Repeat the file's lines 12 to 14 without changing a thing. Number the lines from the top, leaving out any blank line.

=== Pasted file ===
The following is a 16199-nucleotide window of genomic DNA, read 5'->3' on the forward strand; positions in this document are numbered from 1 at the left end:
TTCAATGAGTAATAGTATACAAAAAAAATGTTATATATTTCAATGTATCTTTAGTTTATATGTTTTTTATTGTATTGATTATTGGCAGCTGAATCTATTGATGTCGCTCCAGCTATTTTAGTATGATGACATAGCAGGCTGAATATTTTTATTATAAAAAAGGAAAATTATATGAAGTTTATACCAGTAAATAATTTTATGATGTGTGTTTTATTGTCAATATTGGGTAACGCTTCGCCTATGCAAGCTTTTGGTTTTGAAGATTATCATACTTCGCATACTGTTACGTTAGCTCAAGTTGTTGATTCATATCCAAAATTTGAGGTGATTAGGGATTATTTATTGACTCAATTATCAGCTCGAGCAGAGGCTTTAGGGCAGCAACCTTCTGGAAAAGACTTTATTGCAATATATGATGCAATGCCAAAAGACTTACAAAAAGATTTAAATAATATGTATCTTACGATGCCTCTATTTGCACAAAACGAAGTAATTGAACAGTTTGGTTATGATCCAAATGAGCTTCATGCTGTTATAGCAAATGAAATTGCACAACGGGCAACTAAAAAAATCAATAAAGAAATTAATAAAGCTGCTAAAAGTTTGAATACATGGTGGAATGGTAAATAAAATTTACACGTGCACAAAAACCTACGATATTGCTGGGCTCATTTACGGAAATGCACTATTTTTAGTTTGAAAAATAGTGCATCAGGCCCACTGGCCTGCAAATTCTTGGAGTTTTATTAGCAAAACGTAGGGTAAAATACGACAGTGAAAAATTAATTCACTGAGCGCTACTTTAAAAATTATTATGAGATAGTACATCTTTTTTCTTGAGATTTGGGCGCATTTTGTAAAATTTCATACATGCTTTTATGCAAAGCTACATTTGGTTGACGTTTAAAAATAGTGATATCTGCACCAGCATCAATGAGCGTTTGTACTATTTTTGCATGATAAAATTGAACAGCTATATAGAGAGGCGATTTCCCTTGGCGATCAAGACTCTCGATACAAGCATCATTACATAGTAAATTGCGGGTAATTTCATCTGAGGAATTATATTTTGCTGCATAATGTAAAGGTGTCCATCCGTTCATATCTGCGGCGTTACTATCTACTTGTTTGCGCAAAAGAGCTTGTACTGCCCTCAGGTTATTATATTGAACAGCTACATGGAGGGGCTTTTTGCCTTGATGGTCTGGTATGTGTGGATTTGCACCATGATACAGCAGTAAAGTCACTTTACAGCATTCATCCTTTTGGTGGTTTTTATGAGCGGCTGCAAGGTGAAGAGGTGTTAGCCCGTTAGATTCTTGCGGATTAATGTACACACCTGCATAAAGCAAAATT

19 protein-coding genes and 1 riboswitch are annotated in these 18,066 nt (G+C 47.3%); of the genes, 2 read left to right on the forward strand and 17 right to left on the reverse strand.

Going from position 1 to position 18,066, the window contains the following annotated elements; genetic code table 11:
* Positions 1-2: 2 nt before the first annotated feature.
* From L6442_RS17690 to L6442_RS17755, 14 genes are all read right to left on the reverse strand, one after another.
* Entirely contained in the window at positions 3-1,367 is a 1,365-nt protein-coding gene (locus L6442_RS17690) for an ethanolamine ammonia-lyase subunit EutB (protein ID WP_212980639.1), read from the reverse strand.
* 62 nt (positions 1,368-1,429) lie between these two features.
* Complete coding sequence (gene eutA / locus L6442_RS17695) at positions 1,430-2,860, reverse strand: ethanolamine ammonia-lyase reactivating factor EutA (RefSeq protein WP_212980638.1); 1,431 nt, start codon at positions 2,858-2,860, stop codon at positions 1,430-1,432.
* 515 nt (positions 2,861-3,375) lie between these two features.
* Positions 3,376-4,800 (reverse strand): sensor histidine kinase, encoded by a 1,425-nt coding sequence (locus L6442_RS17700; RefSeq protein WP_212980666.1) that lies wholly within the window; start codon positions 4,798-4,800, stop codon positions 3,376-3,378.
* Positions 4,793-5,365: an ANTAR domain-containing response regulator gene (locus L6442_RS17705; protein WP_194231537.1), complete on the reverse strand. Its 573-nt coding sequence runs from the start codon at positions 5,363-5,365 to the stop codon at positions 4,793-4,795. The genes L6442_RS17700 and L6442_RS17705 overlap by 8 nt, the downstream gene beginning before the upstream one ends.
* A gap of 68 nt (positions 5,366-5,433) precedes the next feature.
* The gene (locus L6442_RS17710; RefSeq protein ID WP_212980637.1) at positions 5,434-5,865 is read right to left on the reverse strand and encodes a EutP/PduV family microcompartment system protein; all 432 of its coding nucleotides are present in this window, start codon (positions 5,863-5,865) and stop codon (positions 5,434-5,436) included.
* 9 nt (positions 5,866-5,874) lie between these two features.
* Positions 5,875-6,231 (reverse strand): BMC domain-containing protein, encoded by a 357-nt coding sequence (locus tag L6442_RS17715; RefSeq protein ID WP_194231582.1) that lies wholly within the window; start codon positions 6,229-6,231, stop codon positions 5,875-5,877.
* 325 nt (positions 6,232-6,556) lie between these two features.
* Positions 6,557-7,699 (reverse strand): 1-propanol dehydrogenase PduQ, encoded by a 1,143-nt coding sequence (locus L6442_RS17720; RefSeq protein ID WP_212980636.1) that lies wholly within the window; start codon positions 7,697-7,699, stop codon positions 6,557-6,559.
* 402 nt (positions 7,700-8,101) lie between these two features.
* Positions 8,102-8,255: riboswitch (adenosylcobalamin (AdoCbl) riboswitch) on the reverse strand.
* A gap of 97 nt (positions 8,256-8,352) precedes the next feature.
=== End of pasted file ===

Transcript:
* Positions 4,793-5,365: an ANTAR domain-containing response regulator gene (locus L6442_RS17705; protein WP_194231537.1), complete on the reverse strand. Its 573-nt coding sequence runs from the start codon at positions 5,363-5,365 to the stop codon at positions 4,793-4,795. The genes L6442_RS17700 and L6442_RS17705 overlap by 8 nt, the downstream gene beginning before the upstream one ends.
* A gap of 68 nt (positions 5,366-5,433) precedes the next feature.
* The gene (locus L6442_RS17710; RefSeq protein ID WP_212980637.1) at positions 5,434-5,865 is read right to left on the reverse strand and encodes a EutP/PduV family microcompartment system protein; all 432 of its coding nucleotides are present in this window, start codon (positions 5,863-5,865) and stop codon (positions 5,434-5,436) included.